Tendinitis vs Bursitis: Can Surgery Cure My Chronic Shoulder Pain?

Common But Painful Shoulder Injuries

Tendinitis and bursitis are inflammation of an area of the shoulder. Tendinitis refers to the swelling of the tendons, while bursitis is the swelling of the bursa. The bursa is a small sac that acts as protection. When tendinitis or bursitis occurs, extreme shoulder pain and stiffness are experienced. Surgery isn’t always necessary but can help in cases of chronic shoulder pain.

How does the injury happen?

Bursitis and tendonitis both occur from repetitive use of the shoulder or overstraining, causing shoulder pain. Tendinitis is commonly seen in athletes or people with certain occupations that require overhead work. Individuals with gout and blood or kidney diseases are prone to getting bursitis.

Managing the pain

The aim of treating tendinitis or bursitis is to restore the range of motion (ROM) and decrease pain. Initial treatments include rest, ice application, physical therapy (PT), and pain medication. Steroid injections are sometimes recommended if the shoulder pain is severe and persistent.

When is surgery necessary?

A healthcare provider will often recommend surgery if there is a tear of the rotator cuff or tendons, or when conservative treatments have failed. Surgery can repair any damaged structure or tear. If necessary, any inflamed bursa can be removed. The healthcare specialist will determine if surgery is required after carefully examining the shoulder.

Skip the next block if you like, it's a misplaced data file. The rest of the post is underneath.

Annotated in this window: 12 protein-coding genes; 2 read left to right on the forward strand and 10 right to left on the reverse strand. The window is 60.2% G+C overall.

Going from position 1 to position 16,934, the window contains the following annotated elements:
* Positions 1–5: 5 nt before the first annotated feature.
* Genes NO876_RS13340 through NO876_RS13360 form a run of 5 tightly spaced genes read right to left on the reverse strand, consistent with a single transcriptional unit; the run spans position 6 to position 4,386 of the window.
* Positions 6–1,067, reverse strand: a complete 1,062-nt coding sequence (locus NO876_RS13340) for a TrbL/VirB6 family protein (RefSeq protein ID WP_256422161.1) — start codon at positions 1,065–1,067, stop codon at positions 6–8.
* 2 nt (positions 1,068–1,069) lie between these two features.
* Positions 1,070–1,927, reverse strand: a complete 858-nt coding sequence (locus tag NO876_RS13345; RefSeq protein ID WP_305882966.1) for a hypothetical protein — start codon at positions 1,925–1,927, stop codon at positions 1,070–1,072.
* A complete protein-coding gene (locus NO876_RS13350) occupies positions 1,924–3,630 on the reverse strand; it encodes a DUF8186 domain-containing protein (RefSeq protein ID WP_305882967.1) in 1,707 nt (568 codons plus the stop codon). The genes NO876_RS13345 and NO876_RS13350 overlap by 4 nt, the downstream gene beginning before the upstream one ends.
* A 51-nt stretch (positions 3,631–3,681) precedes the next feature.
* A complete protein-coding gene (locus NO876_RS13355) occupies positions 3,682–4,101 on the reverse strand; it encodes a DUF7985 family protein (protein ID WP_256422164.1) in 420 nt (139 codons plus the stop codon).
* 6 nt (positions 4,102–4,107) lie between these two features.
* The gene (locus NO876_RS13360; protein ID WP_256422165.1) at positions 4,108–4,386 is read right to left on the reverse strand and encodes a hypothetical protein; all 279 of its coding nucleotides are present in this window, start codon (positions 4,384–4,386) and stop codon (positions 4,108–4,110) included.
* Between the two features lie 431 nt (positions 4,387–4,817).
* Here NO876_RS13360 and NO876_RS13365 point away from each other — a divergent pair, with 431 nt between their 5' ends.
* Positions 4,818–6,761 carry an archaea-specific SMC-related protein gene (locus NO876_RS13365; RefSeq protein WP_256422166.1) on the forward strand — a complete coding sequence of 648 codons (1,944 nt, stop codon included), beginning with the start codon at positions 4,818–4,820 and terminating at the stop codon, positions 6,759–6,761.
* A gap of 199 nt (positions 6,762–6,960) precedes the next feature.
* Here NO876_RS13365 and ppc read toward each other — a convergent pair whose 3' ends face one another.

The recovery period

Each person’s recovery rate is different. Right after surgery, try to limit overusing the recovered shoulder and take any prescribed medications as recommended. To strengthen the shoulder, PT should be started the first week after surgery. Under the guidance of a physical therapist, patients will perform exercises to regain muscle and range of movement. Achieving full recovery and getting back to normal will require patience and consistency. With proper dedication, the shoulder will recover and heal.

Preventing future injuries

To avoid chronic shoulder pain, try not to overstrain the shoulder. Limit or take breaks during repetitive or strenuous activities. Perform the activity appropriately to stay injury-free.

Curing chronic pain

Tendinitis or bursitis usually resolves with time, but the duration of recovery depends on the severity of the injury. Seek medical help if the shoulder pain interferes with daily life. Conservative treatments can help, but surgery may be necessary if a more serious or chronic shoulder injury is identified.


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